On Piano in the Background (Columbia CS 8346), a spectacular-sounding Duke Ellington LP multi-miked in the old cavernous 30th Street studio, each cluster of instruments was clearly discernible and separated in space. The reed section—way behind the left speaker in the corner—was impressively well focused, with each instrument well delineated physically, as well as tonally and texturally.

The VT 8000'S delivery of neutral musical truth and purity was unmatched in my listening experience. My ears just wanted to sink into the music, and that's what I did, hour after hour, as long as the amps were in my system. I never felt they were warming things over or getting etchy, yet they sounded sweet and rich and "fast" at both the bottom and top of the dynamic scale. And they didn't change character when I changed level—they sounded equally good played loud or soft. An all-around major-league balancing act.

I heard much less loudspeaker and much more music through the VT8000s than through any other amplifier I've ever had in my system. They were equally impressive with the Virgos and with the Amati Homages—both sounded their best driven by the VT8000s, and the Amati/VT8000 combo was so seductive, so rich, so detailed and physically present, it was sick! Given that the combo costs almost $50k, it damn well oughta sound good!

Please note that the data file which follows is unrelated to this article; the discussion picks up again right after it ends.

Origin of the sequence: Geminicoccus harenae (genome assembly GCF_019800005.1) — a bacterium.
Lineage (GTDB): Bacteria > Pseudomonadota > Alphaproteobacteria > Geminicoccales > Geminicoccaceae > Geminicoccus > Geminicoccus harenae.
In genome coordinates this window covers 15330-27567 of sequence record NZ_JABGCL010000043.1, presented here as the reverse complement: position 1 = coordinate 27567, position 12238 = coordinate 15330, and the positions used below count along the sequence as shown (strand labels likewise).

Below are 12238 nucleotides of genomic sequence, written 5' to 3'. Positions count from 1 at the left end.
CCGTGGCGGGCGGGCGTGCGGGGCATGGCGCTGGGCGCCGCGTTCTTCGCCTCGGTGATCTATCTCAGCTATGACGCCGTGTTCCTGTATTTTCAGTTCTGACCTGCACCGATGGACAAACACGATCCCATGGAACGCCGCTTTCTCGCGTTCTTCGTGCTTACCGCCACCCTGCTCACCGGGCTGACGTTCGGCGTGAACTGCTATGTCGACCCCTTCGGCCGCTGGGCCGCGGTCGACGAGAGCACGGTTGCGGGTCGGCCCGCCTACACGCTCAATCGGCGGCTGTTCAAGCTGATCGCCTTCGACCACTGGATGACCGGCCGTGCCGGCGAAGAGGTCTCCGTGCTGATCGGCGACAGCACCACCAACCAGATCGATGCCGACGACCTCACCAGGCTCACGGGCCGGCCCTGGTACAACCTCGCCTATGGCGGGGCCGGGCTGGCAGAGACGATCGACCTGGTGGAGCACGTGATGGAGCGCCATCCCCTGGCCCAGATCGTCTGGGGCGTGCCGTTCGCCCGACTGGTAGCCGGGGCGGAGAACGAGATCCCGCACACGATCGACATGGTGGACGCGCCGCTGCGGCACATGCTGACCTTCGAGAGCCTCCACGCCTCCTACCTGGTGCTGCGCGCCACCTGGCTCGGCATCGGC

I suppose some listeners—especially those who listen exclusively to acoustic music—will still prefer an all-tube design, perhaps single-ended. The VT8000 might not equal the midrange delicacy and purity of some single-ended tube amps, and "romantic" they're not, though they do sound rich throughout the audio band, and are as free of sonic nasties as any amp I've heard: no grain, glare, etchiness, edge, "ripeness," compression, midbass "lumpiness," etc.

Dr. Kron warned me of a problem for some potential users. The VT8000 has one unique characteristic that makes it impossible to use in a bi-amped system: the vacuum transducer supposedly creates a minute delay, which means if you split the signal and run the bass to a subwoofer, it will be noticeably ahead of the VT8000s. [This I find questionable.—Ed.] This will not be a problem running a speaker full-range, or when using the Audio Physic Rhea subwoofer, which derives its signal from the amplifier's output taps (ie, the signal is already delayed). I used no subwoofer for the review, of course, but the VT8000's bass response was so powerful and solid, I often thought the Rhea was active when it wasn't.

Another negative is the price: $25,000 is a hideous amount to pay for a pair of amplifiers, and as much as there's more there there sonically, physically the VT8000s seem overpriced. If a heatsink module containing a replacement pair of tubes costs $1000, or even were it to cost $2000, where's the other $12,000? Especially since the VT6000, a very similar design with approximately two-thirds the output, sells for an affordable (!?) $9200/pair. It's a free market, after all, and Dr. Kron is convinced he's got something unique and better than anything else, and that $25,000 is a price the market presumably will bear. For those for whom money isn't a major consideration, I'm confident Dr. Kron will be proven correct. Once you hear these amplifiers, you'll want them.